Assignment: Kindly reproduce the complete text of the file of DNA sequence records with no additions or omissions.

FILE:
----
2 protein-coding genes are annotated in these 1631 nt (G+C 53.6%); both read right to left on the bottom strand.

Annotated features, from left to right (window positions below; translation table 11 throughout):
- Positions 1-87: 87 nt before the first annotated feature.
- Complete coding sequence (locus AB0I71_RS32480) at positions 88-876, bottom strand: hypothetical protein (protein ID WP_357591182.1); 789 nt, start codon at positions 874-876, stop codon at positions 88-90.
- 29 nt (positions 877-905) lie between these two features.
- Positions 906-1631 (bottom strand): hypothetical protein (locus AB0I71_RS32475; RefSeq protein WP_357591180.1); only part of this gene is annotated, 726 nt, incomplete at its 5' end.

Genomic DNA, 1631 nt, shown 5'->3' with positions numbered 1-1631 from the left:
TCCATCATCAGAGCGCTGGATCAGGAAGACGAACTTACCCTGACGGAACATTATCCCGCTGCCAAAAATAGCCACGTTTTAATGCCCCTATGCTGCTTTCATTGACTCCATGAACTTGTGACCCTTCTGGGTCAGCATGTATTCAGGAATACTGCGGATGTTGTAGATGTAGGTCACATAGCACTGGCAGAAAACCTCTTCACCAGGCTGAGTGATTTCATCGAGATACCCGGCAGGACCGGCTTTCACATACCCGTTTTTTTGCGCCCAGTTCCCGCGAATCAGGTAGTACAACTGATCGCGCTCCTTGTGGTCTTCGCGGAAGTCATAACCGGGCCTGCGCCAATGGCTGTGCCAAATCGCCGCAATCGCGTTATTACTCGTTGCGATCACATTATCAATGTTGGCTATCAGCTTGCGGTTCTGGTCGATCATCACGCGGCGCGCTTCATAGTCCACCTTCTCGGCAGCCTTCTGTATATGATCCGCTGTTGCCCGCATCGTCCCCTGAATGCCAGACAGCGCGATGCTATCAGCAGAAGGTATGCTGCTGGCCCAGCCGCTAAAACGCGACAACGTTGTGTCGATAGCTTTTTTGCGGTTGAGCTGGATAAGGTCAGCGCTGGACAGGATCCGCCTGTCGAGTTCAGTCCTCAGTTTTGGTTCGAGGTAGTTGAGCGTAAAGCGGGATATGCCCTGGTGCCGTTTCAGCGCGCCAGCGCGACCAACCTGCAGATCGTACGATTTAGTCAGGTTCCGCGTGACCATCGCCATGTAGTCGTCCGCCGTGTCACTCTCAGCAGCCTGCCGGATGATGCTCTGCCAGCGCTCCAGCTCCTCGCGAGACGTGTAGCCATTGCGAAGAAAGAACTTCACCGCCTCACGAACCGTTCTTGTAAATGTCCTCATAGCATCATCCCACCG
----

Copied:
2 protein-coding genes are annotated in these 1631 nt (G+C 53.6%); both read right to left on the bottom strand.

Annotated features, from left to right (window positions below; translation table 11 throughout):
- Positions 1-87: 87 nt before the first annotated feature.
- Complete coding sequence (locus AB0I71_RS32480) at positions 88-876, bottom strand: hypothetical protein (protein ID WP_357591182.1); 789 nt, start codon at positions 874-876, stop codon at positions 88-90.
- 29 nt (positions 877-905) lie between these two features.
- Positions 906-1631 (bottom strand): hypothetical protein (locus AB0I71_RS32475; RefSeq protein WP_357591180.1); only part of this gene is annotated, 726 nt, incomplete at its 5' end.

Genomic DNA, 1631 nt, shown 5'->3' with positions numbered 1-1631 from the left:
TCCATCATCAGAGCGCTGGATCAGGAAGACGAACTTACCCTGACGGAACATTATCCCGCTGCCAAAAATAGCCACGTTTTAATGCCCCTATGCTGCTTTCATTGACTCCATGAACTTGTGACCCTTCTGGGTCAGCATGTATTCAGGAATACTGCGGATGTTGTAGATGTAGGTCACATAGCACTGGCAGAAAACCTCTTCACCAGGCTGAGTGATTTCATCGAGATACCCGGCAGGACCGGCTTTCACATACCCGTTTTTTTGCGCCCAGTTCCCGCGAATCAGGTAGTACAACTGATCGCGCTCCTTGTGGTCTTCGCGGAAGTCATAACCGGGCCTGCGCCAATGGCTGTGCCAAATCGCCGCAATCGCGTTATTACTCGTTGCGATCACATTATCAATGTTGGCTATCAGCTTGCGGTTCTGGTCGATCATCACGCGGCGCGCTTCATAGTCCACCTTCTCGGCAGCCTTCTGTATATGATCCGCTGTTGCCCGCATCGTCCCCTGAATGCCAGACAGCGCGATGCTATCAGCAGAAGGTATGCTGCTGGCCCAGCCGCTAAAACGCGACAACGTTGTGTCGATAGCTTTTTTGCGGTTGAGCTGGATAAGGTCAGCGCTGGACAGGATCCGCCTGTCGAGTTCAGTCCTCAGTTTTGGTTCGAGGTAGTTGAGCGTAAAGCGGGATATGCCCTGGTGCCGTTTCAGCGCGCCAGCGCGACCAACCTGCAGATCGTACGATTTAGTCAGGTTCCGCGTGACCATCGCCATGTAGTCGTCCGCCGTGTCACTCTCAGCAGCCTGCCGGATGATGCTCTGCCAGCGCTCCAGCTCCTCGCGAGACGTGTAGCCATTGCGAAGAAAGAACTTCACCGCCTCACGAACCGTTCTTGTAAATGTCCTCATAGCATCATCCCACCG